Surely, our particular, complex consciousness is what makes us human. Right? Critical problem-solving? Creative problem-solving? The ability to make the tools to create elaborate, technical machines and great art? The free will that comes with it all? But what is the point, if we can’t stop making ourselves suffer? What freedom is there really, if we can’t turn it off? ‘The freedom of choice/Seems not to be wanted/Because what we can do/We will do/But should we?/This question is not really asked/And even if the answer is no/We will do it.’
We don’t need critical thinking all the time. I don’t need it to decide how many more words to type before getting up to take a bathroom break. I don’t need it to decide whether I should unload the dishwasher or fold and hang my laundry next. I don’t need it to decide whether I should quickly evade oncoming traffic. I don’t need it to enjoy things that my muscle memory and unconscious mind know how to do, like compose music or have sex with a familiar partner. I analyze the rhythm of a sentence by feel, without accessing any logical knowledge of poetry. In my head, I can effortlessly and spontaneously generate multiple layers of new music for minutes upon minutes, not stopping until I get distracted. Other folks can do the same thing on a piano. In fact, I realize that all of my happiest and/or most fulfilling moments are not when I’m under heavy cognitive load at all. Even when digesting new ideas, it is the most satisfying when I’m doing so in a state of flow, effortlessly, like I’m just having new ideas instead of considering new ideas. If I’m ‘in my head’ about doing anything, I’m generally having a bad time.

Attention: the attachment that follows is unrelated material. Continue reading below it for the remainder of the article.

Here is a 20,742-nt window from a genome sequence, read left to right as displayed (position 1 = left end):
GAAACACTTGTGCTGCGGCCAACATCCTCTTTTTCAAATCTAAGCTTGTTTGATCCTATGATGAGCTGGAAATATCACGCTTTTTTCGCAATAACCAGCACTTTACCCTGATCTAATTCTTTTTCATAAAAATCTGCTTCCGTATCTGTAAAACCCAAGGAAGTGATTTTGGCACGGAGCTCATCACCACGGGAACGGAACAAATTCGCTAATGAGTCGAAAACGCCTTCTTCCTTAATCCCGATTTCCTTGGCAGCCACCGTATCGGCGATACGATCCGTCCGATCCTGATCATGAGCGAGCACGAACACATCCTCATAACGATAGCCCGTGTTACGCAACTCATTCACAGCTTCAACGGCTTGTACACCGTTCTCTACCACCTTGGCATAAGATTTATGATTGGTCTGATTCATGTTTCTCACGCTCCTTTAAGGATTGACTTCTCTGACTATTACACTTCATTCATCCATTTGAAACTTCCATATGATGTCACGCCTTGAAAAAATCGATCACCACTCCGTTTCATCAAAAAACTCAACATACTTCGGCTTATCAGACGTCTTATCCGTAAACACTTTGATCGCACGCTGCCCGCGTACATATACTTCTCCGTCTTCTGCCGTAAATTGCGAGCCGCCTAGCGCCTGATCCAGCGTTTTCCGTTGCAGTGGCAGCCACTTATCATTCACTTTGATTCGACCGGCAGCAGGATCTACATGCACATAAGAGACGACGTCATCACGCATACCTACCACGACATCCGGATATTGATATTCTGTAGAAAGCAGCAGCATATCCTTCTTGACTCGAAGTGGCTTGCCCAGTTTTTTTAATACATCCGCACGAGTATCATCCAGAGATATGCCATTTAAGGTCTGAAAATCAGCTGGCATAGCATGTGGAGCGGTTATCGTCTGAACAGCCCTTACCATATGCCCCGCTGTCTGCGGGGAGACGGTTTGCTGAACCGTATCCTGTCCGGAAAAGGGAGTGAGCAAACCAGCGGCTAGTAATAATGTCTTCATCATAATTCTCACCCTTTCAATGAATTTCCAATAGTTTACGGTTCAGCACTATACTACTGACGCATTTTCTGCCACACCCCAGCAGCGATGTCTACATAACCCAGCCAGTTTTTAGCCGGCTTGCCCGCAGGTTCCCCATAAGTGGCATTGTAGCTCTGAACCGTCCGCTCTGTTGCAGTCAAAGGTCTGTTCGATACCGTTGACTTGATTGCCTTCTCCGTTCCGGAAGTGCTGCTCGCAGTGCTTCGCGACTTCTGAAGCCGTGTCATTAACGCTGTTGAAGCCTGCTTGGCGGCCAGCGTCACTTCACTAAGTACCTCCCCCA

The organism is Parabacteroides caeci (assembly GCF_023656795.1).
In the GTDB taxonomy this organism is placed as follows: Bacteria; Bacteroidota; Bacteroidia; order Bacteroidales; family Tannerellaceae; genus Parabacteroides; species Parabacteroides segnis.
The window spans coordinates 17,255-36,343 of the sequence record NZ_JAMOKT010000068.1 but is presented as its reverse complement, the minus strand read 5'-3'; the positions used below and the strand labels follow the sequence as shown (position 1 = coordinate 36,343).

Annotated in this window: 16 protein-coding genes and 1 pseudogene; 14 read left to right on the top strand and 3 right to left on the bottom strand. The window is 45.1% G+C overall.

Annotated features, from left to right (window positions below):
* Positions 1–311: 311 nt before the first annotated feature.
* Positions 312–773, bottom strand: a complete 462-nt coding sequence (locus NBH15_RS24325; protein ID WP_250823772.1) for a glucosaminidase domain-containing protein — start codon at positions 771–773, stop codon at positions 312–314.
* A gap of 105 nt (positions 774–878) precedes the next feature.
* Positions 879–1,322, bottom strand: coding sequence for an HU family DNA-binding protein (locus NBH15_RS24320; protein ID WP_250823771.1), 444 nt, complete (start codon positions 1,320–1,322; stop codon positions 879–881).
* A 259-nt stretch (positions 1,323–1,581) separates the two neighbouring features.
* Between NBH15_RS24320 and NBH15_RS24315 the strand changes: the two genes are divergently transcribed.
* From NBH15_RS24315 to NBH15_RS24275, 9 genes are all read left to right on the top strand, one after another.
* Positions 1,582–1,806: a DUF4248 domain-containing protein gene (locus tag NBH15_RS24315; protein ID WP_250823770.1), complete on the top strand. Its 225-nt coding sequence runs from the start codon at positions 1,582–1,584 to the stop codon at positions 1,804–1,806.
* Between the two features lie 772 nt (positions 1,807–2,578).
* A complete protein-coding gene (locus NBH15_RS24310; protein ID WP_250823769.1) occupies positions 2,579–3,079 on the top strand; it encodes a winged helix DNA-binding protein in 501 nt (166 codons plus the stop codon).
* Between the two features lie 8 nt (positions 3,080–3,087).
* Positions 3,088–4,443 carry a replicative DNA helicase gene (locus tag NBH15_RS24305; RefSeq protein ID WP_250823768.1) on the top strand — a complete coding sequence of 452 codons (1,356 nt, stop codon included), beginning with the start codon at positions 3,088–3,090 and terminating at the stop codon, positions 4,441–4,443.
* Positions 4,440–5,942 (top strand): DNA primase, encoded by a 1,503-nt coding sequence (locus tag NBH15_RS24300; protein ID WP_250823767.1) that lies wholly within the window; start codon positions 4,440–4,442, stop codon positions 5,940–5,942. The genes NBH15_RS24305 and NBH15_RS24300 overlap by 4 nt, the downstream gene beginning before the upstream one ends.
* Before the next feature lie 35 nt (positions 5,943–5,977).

Bad experience multi-tasking? Because I’m trying to figure out how to prioritize tasks of similar or equal weight. Good experience multi-tasking? Because I’m just switching tasks impulsively, having no thoughts regarding importance.
Anxious in an awkward conversation? Because I’m trying to figure out how to fix it. Calm in an awkward conversation? Because I’m on auto-pilot, not concerned with how weird it gets.